Since water accumulation in the tank is an issue with both tank rust-out and operation, I also put a couple of 2-inch wood blocks under the tank feet opposite from the outlet and filter, to ensure that water and sludge drains down the now-sloped tank bottom into the filter as much as possible and not build up in the bottom and cause rust. That way contaminants get regularly removed from the system each year as part of filter replacement instead of building up in the bottom of the tank and causing problems when they rise up to the outlet level.

Power venter exhausts: Total junk and starve the burner by reducing air pressure in smaller basements/furnace rooms. My original one(s) failed twice (very noisily) in 5 years from heat and rust (what engineer ever thought the device would be exposed to these in burner exhaust???) so I replaced it with a standard insulated exterior metal chimney, plus had a "fan in a can" installed to draw in outside air to feed the furnace instead of burning the expensively heated house interior air. The final step was adding a wall to enclose the furnace room so the smell did not rise up into the rest of the basement and upstairs. (Note: if you add an exterior air supply fan and/or a wall, have the furnace technician re-tune the burner as they are sensitive to air pressure changes). Those changes together solved all the livability and reliability issues, and reduced fuel consumption a bit.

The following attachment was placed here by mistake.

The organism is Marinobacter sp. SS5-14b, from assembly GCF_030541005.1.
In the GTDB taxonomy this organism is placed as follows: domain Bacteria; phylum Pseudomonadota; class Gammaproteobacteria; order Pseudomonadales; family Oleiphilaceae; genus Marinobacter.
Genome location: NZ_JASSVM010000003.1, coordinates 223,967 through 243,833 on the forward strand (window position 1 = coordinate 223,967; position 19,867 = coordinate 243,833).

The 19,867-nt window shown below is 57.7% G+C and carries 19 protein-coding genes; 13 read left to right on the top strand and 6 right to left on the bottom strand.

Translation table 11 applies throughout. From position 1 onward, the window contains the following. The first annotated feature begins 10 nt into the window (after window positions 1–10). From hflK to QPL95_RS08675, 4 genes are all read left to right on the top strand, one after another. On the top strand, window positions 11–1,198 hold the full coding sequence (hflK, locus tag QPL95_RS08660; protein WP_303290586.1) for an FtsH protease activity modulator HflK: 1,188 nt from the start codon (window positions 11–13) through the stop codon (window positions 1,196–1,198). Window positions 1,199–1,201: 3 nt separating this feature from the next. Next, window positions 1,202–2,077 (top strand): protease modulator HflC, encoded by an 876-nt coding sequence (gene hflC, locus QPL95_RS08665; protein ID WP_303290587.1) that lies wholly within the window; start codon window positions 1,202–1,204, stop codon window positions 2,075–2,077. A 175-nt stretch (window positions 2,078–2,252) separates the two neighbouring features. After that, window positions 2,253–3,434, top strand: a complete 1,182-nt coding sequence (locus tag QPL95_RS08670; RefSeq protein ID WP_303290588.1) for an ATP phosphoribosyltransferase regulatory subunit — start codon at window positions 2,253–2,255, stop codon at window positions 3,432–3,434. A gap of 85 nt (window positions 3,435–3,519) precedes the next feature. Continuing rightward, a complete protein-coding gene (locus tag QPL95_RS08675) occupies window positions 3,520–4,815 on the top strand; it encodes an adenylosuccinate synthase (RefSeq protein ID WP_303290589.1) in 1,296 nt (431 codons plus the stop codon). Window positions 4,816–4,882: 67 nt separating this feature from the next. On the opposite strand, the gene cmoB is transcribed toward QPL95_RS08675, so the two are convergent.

So it takes some planning and effort to make living with oil heat bearable. Most builders don't have a clue about these issues or don't care, my house was built in 1995 so it's not like it was some ancient system in an old house form the coal days lie the one I grew up in.

Due to the initial issues we had, my wife wanted to pay thousands to get a natural gas line run in half a block, and because it is usually cheaper. But house explosions from gas leaks are a regular event in the news (apparently the idea of installing gas over-pressure limiting devices at the meter and on each appliance never occurred to anyone, how stupid is that?), so I'll live with oil, now that I've learned how to mitigate it's downsides.